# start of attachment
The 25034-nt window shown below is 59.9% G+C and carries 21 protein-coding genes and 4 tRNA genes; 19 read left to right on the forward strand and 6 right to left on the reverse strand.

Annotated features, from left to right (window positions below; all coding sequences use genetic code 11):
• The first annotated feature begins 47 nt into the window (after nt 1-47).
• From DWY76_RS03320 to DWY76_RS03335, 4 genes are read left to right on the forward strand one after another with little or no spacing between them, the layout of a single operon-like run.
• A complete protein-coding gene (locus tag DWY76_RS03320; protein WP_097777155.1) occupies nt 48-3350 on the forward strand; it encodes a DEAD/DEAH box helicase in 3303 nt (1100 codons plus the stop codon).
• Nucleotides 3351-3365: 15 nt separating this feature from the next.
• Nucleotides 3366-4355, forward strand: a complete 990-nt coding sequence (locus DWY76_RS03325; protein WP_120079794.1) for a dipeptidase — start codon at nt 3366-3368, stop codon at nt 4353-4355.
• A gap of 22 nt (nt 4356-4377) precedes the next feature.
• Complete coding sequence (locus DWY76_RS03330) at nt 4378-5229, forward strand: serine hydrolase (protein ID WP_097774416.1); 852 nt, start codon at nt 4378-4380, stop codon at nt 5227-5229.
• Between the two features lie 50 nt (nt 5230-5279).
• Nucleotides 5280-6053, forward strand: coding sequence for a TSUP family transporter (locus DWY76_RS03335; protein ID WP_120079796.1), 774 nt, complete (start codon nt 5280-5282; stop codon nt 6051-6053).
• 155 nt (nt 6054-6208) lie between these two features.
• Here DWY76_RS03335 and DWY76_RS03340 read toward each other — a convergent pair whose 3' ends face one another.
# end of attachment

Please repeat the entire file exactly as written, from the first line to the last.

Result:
The 25034-nt window shown below is 59.9% G+C and carries 21 protein-coding genes and 4 tRNA genes; 19 read left to right on the forward strand and 6 right to left on the reverse strand.

Annotated features, from left to right (window positions below; all coding sequences use genetic code 11):
• The first annotated feature begins 47 nt into the window (after nt 1-47).
• From DWY76_RS03320 to DWY76_RS03335, 4 genes are read left to right on the forward strand one after another with little or no spacing between them, the layout of a single operon-like run.
• A complete protein-coding gene (locus tag DWY76_RS03320; protein WP_097777155.1) occupies nt 48-3350 on the forward strand; it encodes a DEAD/DEAH box helicase in 3303 nt (1100 codons plus the stop codon).
• Nucleotides 3351-3365: 15 nt separating this feature from the next.
• Nucleotides 3366-4355, forward strand: a complete 990-nt coding sequence (locus DWY76_RS03325; protein WP_120079794.1) for a dipeptidase — start codon at nt 3366-3368, stop codon at nt 4353-4355.
• A gap of 22 nt (nt 4356-4377) precedes the next feature.
• Complete coding sequence (locus DWY76_RS03330) at nt 4378-5229, forward strand: serine hydrolase (protein ID WP_097774416.1); 852 nt, start codon at nt 4378-4380, stop codon at nt 5227-5229.
• Between the two features lie 50 nt (nt 5230-5279).
• Nucleotides 5280-6053, forward strand: coding sequence for a TSUP family transporter (locus DWY76_RS03335; protein ID WP_120079796.1), 774 nt, complete (start codon nt 5280-5282; stop codon nt 6051-6053).
• 155 nt (nt 6054-6208) lie between these two features.
• Here DWY76_RS03335 and DWY76_RS03340 read toward each other — a convergent pair whose 3' ends face one another.